ules and rules and regulations
pertaining to licensing, animal con-
trol and land development, among
other categories.
City Clerk Emily Anderson said
the document can be viewed at mu-
nicode. corn
Residents can also access the
document via a link on the city's
Web site, at cityofmonticello.us.
A hard-bound copy of the code
book is also available at the public
library on Water St.


Healthy Start Plans Meeting


DEBBIE SNAPP
Staff Writer

The Healthy Start Coalition, serv--
ing Jefferson, Madison and Taylor
Counties meets 10:30 a.m.,
Tuesday, Jan. 24, at the library.
Director George Hinchcliffe notes
the objective of the Coalition is to
help women have healthy pregnan-
cies and deliver healthy babies.
There are 31 Healthy Start Coali-
tions in the state.
The Coalition strives to reduce the


CRASH kills 69 year old local woman, and lost control o
her SUV wound up at the bottom of a (News Photo)
wooded area of an embankment, when she



No DUI Citations


Here Over Holidays

about the same as last year," Mur-
FRAN HUNT phy said. .
Staff Writer Major Bill Bullock said that
deputies issued about 30 citations
Both the Jefferson County Sher- between Capps and Wacissa on
iff's Office and Monticello Police US-27 for speeding.
Department report that during the "We had been getting complaints
reePnt holidav s there.w 11 n.


DUI's here, and the number of
traffic citations were no more or
less than usual.

MPD Sgt. Roger Murphy said
that usually there are one or two
DUI citations issued.

"Apparently everybody was be-
ing good this year when it comes to
drinking and driving," he said.
MPD reports that they issued 42
citations for traffic violations and
that approximately 95 percent of
those were for speeding. "That's


American Heart
Associationir'
Fighting Heart D disease
and Stoke

Start to Finish Heart Disease


f the vehicle. Story page one.



of people speeding through there,"
said Bullock. "The speed limit is
45 and we have clocked people at
65 and 75 miles per hour.
"Just because the holidays are
over doesn't mean that we are go-
ing to stop monitoring in that area,"
cautioned Bullock.
No criminal activity was re-
ported in Monticello.
"The convenience stores usually
get it this time of year, but no
armed robbery was reported this
year," he said.


.. .

Manatees live
in Florida's
Coastal areas...
Watch out for manatees when
boating near seagrass beds.
Obey the pasted waterway
markers and help
protect Florida's
,.,, manatees.
myfwc.org/psm


risk of infant mortality, and poor
-birth outcomes.
It works with community agencies
to help identify risk factors that af-
-fect the health of mother and baby.
In addition, the Healthy Start Coa-
lition offers services such as: breast
feeding classes, nutrition
counseling, emotional support, fam-
ily counseling, help to quit smoking,.
and doula services.
For additional information,:
Hinchcliffe can be reached at 948-
2741.
_AW


Homeowners with
money worries
may qualify for
* low-interest loans


'"mar/A money by griNderlv aors
LOANS: Direct lender
loosens its requirements for
homeowners who need
money now.
Have you been turned down
for a loan? Do you need more
than $10,000 for any reason?
Are you paying more than
10% interest on any other
loans or credit cards?
If you are a homeowner and
answered "yes" to any of
these questions, they can
tell you over the phone.and
wl//hou/ ob/iga/ion if you
qualify.
High credit card debt? Less-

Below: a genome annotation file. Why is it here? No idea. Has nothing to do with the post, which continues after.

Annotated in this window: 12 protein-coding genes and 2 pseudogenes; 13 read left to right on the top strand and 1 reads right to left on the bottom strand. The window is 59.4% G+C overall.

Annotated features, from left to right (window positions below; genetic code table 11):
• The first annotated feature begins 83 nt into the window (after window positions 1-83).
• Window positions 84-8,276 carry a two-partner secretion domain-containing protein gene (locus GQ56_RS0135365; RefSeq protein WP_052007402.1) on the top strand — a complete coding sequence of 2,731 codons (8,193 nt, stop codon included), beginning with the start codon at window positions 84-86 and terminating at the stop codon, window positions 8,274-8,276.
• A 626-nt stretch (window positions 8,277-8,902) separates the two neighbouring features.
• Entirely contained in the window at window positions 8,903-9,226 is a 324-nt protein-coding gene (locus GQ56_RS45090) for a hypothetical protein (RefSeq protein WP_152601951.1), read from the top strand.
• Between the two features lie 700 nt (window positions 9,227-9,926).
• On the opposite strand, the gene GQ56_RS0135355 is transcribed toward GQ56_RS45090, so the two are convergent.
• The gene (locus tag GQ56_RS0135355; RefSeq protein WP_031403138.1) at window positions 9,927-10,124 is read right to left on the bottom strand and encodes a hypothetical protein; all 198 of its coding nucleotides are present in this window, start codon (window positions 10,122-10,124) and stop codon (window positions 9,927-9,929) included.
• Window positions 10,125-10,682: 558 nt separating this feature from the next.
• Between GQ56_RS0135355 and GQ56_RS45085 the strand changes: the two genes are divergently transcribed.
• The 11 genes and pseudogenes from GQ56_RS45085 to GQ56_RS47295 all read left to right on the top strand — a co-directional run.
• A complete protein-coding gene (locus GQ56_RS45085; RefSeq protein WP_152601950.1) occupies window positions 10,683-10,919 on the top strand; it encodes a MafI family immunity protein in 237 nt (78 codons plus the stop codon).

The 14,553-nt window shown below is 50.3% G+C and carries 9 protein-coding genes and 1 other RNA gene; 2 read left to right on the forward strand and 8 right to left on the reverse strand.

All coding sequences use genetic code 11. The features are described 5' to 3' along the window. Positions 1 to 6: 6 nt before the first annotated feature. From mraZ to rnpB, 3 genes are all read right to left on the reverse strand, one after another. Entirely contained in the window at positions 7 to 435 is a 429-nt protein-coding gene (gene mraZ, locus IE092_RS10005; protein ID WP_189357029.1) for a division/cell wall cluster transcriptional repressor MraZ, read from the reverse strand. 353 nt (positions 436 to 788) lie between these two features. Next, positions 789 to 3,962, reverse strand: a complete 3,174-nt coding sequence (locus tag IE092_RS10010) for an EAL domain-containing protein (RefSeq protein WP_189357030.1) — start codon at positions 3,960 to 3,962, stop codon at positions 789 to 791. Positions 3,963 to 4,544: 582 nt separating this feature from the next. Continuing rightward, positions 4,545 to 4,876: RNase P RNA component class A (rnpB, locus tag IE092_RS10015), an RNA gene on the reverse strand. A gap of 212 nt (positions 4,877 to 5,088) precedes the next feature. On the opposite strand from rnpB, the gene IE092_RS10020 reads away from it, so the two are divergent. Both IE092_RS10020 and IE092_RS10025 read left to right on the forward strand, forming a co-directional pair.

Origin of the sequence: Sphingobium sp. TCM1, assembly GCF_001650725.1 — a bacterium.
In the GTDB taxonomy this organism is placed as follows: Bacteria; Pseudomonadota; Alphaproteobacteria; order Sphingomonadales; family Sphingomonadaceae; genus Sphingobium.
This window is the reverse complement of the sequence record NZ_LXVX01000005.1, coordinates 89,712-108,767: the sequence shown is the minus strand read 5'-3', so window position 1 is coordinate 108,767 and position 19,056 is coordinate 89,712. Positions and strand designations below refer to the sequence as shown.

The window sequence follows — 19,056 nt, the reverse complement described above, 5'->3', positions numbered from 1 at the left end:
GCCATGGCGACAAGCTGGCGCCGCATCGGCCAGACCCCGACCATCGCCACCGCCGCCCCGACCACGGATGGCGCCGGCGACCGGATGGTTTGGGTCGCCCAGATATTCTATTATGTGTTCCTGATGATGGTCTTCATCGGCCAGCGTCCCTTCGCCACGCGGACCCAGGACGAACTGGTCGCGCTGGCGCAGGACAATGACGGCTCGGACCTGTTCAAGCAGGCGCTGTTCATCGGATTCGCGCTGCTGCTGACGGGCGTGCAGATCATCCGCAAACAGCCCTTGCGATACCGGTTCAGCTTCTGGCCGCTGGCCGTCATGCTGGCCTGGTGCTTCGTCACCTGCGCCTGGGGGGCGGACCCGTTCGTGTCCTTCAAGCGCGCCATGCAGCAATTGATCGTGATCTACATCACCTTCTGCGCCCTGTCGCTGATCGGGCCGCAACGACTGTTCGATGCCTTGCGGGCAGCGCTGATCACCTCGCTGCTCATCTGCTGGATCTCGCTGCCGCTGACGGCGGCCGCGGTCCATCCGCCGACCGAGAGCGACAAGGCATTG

than-perfect credit? Self em-


played? Late house pay-
ments?Financial Problems?
Medical bills? IRS liens?A/
doesz '?ma//er/
If you are a homeowner
with sufficient equity, there's an
excellent chance you will qual-
ify for a loan- usua//v w//Aih
24Vous.
You can find out over the
phone-and free of charge-
if you qualify. Honey Mae
Home Loans is licensed by
the Florida Department of
Financial Services. Open 7 days
a week to serve you.
1-800-700-1242 ext. 263


Home Builders


(Continued From Page 1)
determined number of cottages and
pavilions.
"This is really a wonderful coup
for Jefferson County," Ousley said.
"This program will eventually draw
students from across Florida and the
Southeast."
She said realization of the center
was made possible by a $550,000
donation from FHBA past President
Robert Harper and his wife Amy, of
Polk County.
Ousley said FHBA representatives
will be meeting with county offi-
cials in the coming week to discuss
plans for the center.
"This will be beneficial to Jeffer-
son County," Ousley said. "But
don't assume it's a done deal. This is
a partnership opportunity."
She said it's aim of the FHBA to
preserve as much as possible of the


natural beauty of the site, which in-
cludes a large lake and majestic cy-
press trees.
Ousley said students will convene
at the site annually for a week-long
summer camp of training as well as
fun activities. She said the rest of
the year the camp will be available
to the public for a fee.
"The center and surrounding prop-
erty is ideal for church and recrea-
tional retreats, fishing and other
sporting and special events," she
said.
The FHBA is a Tallahassee-based
trade association representing more
than 19,400 corporate members in-
volved in Florida's home-building
and remodeling industry. The or-
ganization reportedly employs
473,000 individuals and contributes
$42 billion annually to the state's
economy.


Y*U HM AN A USE *TW ICE A SMN RENOS E GSES AS A*CAR


4-H Hog, Ham Workshop Set


County 4-Hers are eligible to par-
ticipate in the 4-H Hog and Ham
workshop, 9 a.m. to 3:30 p.m. Mon-
day, at the University of Florida, in
Gainesville.
Participation is open to youths
aged 12 and older, to parents, lead-
ers and agents.
Interested parties' should contact
4-H Coordinator John Lilly at 342-
0187, immediately, for additional-


information or to attend the work-
shop.
CLARIFICATION